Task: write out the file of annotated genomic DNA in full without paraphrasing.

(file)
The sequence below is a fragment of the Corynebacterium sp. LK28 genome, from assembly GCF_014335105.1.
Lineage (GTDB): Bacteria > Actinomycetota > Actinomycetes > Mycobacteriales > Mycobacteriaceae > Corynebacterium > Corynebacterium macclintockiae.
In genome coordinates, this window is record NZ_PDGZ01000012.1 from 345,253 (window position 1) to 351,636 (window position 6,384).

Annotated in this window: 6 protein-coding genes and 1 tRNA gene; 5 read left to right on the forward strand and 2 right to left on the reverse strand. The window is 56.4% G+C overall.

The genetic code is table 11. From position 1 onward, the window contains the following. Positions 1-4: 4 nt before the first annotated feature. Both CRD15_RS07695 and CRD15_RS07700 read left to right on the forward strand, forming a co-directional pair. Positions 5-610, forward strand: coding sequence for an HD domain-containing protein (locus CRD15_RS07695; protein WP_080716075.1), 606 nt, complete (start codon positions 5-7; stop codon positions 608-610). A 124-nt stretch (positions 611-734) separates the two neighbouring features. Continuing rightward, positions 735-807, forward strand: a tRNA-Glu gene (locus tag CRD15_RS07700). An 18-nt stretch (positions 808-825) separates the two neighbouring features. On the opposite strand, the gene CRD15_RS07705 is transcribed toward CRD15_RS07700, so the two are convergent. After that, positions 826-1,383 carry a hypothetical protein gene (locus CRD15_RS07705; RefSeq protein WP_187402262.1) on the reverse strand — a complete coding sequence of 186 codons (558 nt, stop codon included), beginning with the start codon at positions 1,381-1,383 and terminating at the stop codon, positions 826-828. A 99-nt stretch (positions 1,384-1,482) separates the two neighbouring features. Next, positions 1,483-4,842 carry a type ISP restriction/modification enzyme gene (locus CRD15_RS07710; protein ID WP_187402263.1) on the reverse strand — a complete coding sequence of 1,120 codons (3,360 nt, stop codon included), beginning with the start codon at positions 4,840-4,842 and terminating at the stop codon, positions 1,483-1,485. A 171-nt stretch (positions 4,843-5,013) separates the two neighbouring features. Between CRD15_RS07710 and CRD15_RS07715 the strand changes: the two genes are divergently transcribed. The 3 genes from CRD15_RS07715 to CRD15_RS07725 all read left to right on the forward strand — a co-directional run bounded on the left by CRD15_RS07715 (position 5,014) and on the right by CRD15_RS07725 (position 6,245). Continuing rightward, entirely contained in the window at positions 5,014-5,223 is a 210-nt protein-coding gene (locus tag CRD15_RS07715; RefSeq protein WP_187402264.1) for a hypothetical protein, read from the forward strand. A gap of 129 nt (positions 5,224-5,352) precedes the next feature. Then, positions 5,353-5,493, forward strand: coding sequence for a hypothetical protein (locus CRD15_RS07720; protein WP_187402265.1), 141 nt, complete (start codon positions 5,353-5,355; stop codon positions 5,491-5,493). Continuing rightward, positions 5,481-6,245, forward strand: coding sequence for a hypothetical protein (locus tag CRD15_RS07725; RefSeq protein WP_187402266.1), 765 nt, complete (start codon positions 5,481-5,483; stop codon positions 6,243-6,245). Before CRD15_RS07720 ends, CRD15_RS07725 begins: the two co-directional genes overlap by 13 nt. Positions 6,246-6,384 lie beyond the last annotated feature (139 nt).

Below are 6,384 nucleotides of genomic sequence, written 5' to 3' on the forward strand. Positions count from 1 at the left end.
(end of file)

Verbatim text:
The sequence below is a fragment of the Corynebacterium sp. LK28 genome, from assembly GCF_014335105.1.
Lineage (GTDB): Bacteria > Actinomycetota > Actinomycetes > Mycobacteriales > Mycobacteriaceae > Corynebacterium > Corynebacterium macclintockiae.
In genome coordinates, this window is record NZ_PDGZ01000012.1 from 345,253 (window position 1) to 351,636 (window position 6,384).

Annotated in this window: 6 protein-coding genes and 1 tRNA gene; 5 read left to right on the forward strand and 2 right to left on the reverse strand. The window is 56.4% G+C overall.

The genetic code is table 11. From position 1 onward, the window contains the following. Positions 1-4: 4 nt before the first annotated feature. Both CRD15_RS07695 and CRD15_RS07700 read left to right on the forward strand, forming a co-directional pair. Positions 5-610, forward strand: coding sequence for an HD domain-containing protein (locus CRD15_RS07695; protein WP_080716075.1), 606 nt, complete (start codon positions 5-7; stop codon positions 608-610). A 124-nt stretch (positions 611-734) separates the two neighbouring features. Continuing rightward, positions 735-807, forward strand: a tRNA-Glu gene (locus tag CRD15_RS07700). An 18-nt stretch (positions 808-825) separates the two neighbouring features. On the opposite strand, the gene CRD15_RS07705 is transcribed toward CRD15_RS07700, so the two are convergent. After that, positions 826-1,383 carry a hypothetical protein gene (locus CRD15_RS07705; RefSeq protein WP_187402262.1) on the reverse strand — a complete coding sequence of 186 codons (558 nt, stop codon included), beginning with the start codon at positions 1,381-1,383 and terminating at the stop codon, positions 826-828. A 99-nt stretch (positions 1,384-1,482) separates the two neighbouring features. Next, positions 1,483-4,842 carry a type ISP restriction/modification enzyme gene (locus CRD15_RS07710; protein ID WP_187402263.1) on the reverse strand — a complete coding sequence of 1,120 codons (3,360 nt, stop codon included), beginning with the start codon at positions 4,840-4,842 and terminating at the stop codon, positions 1,483-1,485. A 171-nt stretch (positions 4,843-5,013) separates the two neighbouring features. Between CRD15_RS07710 and CRD15_RS07715 the strand changes: the two genes are divergently transcribed. The 3 genes from CRD15_RS07715 to CRD15_RS07725 all read left to right on the forward strand — a co-directional run bounded on the left by CRD15_RS07715 (position 5,014) and on the right by CRD15_RS07725 (position 6,245). Continuing rightward, entirely contained in the window at positions 5,014-5,223 is a 210-nt protein-coding gene (locus tag CRD15_RS07715; RefSeq protein WP_187402264.1) for a hypothetical protein, read from the forward strand. A gap of 129 nt (positions 5,224-5,352) precedes the next feature. Then, positions 5,353-5,493, forward strand: coding sequence for a hypothetical protein (locus CRD15_RS07720; protein WP_187402265.1), 141 nt, complete (start codon positions 5,353-5,355; stop codon positions 5,491-5,493). Continuing rightward, positions 5,481-6,245, forward strand: coding sequence for a hypothetical protein (locus tag CRD15_RS07725; RefSeq protein WP_187402266.1), 765 nt, complete (start codon positions 5,481-5,483; stop codon positions 6,243-6,245). Before CRD15_RS07720 ends, CRD15_RS07725 begins: the two co-directional genes overlap by 13 nt. Positions 6,246-6,384 lie beyond the last annotated feature (139 nt).

Below are 6,384 nucleotides of genomic sequence, written 5' to 3' on the forward strand. Positions count from 1 at the left end.